Macron aligned with allies offering support to Ukraine after Russia's 2022 invasion, but he irritated many by continuing to engage with Russian President Vladimir Putin.

Two years later however, some criticise him for his hawkish stance. Macron refuses to rule out sending troops to Ukraine, a move criticised by other Western countries as unnecessarily inflammatory.

The late Gerard Collomb, former mayor of Lyon, was more direct in his criticism, calling out Macron's 'hubris' and a 'lack of humility' in the government.

The perception that Macron is increasingly isolated is part of the problem, said one former advisor.

'He has no grassroots network... the people around him are the same, they don't express the mood of the times,' they added.

On the evening of his 2017 victory, Macron pledged in front of the Louvre museum to do 'everything' in his power to ensure the French 'no longer have any reason to vote for the extremes'.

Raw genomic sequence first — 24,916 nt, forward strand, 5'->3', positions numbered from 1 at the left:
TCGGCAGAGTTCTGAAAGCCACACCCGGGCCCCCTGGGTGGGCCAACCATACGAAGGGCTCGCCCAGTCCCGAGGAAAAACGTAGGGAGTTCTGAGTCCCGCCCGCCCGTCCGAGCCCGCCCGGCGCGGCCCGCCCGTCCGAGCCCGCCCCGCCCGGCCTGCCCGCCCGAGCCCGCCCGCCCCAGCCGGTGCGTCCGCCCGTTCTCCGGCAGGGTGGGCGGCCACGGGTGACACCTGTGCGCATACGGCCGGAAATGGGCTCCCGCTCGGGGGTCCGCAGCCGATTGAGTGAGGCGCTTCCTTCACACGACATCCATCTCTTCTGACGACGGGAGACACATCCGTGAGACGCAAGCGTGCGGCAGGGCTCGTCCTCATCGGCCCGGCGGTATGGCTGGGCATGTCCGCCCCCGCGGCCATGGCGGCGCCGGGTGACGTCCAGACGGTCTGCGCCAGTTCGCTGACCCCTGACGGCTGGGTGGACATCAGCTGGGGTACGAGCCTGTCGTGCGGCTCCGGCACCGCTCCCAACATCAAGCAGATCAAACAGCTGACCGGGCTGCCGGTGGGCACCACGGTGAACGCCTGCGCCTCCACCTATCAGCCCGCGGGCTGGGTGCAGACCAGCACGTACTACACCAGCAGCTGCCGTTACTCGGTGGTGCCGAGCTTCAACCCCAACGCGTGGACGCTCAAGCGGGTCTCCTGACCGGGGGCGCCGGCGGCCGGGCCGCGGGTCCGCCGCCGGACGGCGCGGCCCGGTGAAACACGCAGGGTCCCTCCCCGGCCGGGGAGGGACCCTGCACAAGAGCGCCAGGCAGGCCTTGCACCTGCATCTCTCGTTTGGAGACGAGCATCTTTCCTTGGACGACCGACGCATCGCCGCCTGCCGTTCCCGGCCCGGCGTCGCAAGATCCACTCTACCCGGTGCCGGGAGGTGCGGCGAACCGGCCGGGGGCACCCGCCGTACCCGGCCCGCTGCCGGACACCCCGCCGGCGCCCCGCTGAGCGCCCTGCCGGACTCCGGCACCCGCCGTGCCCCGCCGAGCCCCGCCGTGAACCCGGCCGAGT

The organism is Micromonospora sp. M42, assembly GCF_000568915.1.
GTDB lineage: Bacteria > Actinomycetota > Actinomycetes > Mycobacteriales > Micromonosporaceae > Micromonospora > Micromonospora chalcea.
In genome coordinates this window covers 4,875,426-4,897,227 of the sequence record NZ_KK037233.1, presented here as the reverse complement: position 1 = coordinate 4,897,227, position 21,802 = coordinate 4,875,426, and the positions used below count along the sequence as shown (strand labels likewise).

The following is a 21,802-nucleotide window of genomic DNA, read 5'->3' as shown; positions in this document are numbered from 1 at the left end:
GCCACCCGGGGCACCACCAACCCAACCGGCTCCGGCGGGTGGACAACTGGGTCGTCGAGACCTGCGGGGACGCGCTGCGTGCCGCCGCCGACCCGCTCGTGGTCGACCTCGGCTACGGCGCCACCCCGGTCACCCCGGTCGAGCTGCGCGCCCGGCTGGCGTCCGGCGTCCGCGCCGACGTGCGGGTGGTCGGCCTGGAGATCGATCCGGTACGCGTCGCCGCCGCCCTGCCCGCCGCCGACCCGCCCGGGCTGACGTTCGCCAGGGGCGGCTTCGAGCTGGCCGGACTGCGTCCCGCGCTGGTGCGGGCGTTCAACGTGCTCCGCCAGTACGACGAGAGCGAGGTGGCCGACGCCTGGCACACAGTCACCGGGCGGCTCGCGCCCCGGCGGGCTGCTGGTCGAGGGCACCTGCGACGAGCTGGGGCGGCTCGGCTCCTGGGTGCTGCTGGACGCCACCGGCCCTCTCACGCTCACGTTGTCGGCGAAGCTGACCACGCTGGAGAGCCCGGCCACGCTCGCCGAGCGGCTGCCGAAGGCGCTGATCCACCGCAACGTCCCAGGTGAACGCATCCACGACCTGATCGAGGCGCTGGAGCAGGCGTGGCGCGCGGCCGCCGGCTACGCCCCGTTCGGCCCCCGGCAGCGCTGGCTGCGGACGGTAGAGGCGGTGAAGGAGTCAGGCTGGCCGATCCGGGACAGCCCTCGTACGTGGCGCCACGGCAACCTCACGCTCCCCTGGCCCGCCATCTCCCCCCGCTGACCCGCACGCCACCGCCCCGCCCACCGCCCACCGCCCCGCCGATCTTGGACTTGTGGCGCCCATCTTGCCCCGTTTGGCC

For many, though, the young centrist whom they voted for has shifted further and further right, opening the door for other extremes to take hold.

The same man who drew inspiration from an anti-capitalist party slogan to win re-election in 2022 later adopted the words of extreme right-wing figure Eric Zemmour 'so that France remains France'.

For Le Pen, who senses a chance to take the presidency in 2027, Macron has 'a plasticity, an incredible self-confidence which is both his strength and his weakness'.

A former special advisor sees that plasticity differently.

'He's turning his back on ... 2017 and humanist values,' said Philippe Grangeon. 'There is no right-wing turn... the president is adapting to shifting opinion.'

Macron dismisses these criticisms, saying he ultimately relies on himself. 'You make the toughest decisions on your own,' he said.